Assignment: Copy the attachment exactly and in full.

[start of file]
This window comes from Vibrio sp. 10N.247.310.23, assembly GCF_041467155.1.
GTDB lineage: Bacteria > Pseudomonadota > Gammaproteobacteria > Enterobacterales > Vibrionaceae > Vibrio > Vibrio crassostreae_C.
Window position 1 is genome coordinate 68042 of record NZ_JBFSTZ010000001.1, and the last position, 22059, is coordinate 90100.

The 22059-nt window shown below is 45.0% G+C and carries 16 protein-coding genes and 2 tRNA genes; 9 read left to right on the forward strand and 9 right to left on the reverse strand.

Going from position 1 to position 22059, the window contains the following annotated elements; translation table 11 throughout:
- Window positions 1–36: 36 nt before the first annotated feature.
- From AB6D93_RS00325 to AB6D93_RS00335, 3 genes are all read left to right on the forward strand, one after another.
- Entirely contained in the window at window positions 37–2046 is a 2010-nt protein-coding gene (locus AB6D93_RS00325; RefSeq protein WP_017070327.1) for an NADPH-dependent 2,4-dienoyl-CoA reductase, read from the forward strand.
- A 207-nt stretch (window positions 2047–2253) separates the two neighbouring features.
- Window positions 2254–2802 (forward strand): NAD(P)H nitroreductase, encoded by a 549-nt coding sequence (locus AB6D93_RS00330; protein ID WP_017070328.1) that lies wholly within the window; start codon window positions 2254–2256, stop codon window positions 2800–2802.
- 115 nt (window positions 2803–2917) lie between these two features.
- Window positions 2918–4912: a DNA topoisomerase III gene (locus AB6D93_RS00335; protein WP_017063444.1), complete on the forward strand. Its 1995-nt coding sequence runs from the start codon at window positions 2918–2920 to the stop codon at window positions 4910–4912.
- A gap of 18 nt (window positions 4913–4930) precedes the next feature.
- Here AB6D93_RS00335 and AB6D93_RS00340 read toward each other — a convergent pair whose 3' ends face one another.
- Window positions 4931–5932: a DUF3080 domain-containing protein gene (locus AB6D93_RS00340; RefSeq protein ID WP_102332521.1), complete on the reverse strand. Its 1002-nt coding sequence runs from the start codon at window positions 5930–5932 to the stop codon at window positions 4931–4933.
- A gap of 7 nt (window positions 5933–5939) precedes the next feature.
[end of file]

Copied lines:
This window comes from Vibrio sp. 10N.247.310.23, assembly GCF_041467155.1.
GTDB lineage: Bacteria > Pseudomonadota > Gammaproteobacteria > Enterobacterales > Vibrionaceae > Vibrio > Vibrio crassostreae_C.
Window position 1 is genome coordinate 68042 of record NZ_JBFSTZ010000001.1, and the last position, 22059, is coordinate 90100.

The 22059-nt window shown below is 45.0% G+C and carries 16 protein-coding genes and 2 tRNA genes; 9 read left to right on the forward strand and 9 right to left on the reverse strand.

Going from position 1 to position 22059, the window contains the following annotated elements; translation table 11 throughout:
- Window positions 1–36: 36 nt before the first annotated feature.
- From AB6D93_RS00325 to AB6D93_RS00335, 3 genes are all read left to right on the forward strand, one after another.
- Entirely contained in the window at window positions 37–2046 is a 2010-nt protein-coding gene (locus AB6D93_RS00325; RefSeq protein WP_017070327.1) for an NADPH-dependent 2,4-dienoyl-CoA reductase, read from the forward strand.
- A 207-nt stretch (window positions 2047–2253) separates the two neighbouring features.
- Window positions 2254–2802 (forward strand): NAD(P)H nitroreductase, encoded by a 549-nt coding sequence (locus AB6D93_RS00330; protein ID WP_017070328.1) that lies wholly within the window; start codon window positions 2254–2256, stop codon window positions 2800–2802.
- 115 nt (window positions 2803–2917) lie between these two features.
- Window positions 2918–4912: a DNA topoisomerase III gene (locus AB6D93_RS00335; protein WP_017063444.1), complete on the forward strand. Its 1995-nt coding sequence runs from the start codon at window positions 2918–2920 to the stop codon at window positions 4910–4912.
- A gap of 18 nt (window positions 4913–4930) precedes the next feature.
- Here AB6D93_RS00335 and AB6D93_RS00340 read toward each other — a convergent pair whose 3' ends face one another.
- Window positions 4931–5932: a DUF3080 domain-containing protein gene (locus AB6D93_RS00340; RefSeq protein ID WP_102332521.1), complete on the reverse strand. Its 1002-nt coding sequence runs from the start codon at window positions 5930–5932 to the stop codon at window positions 4931–4933.
- A gap of 7 nt (window positions 5933–5939) precedes the next feature.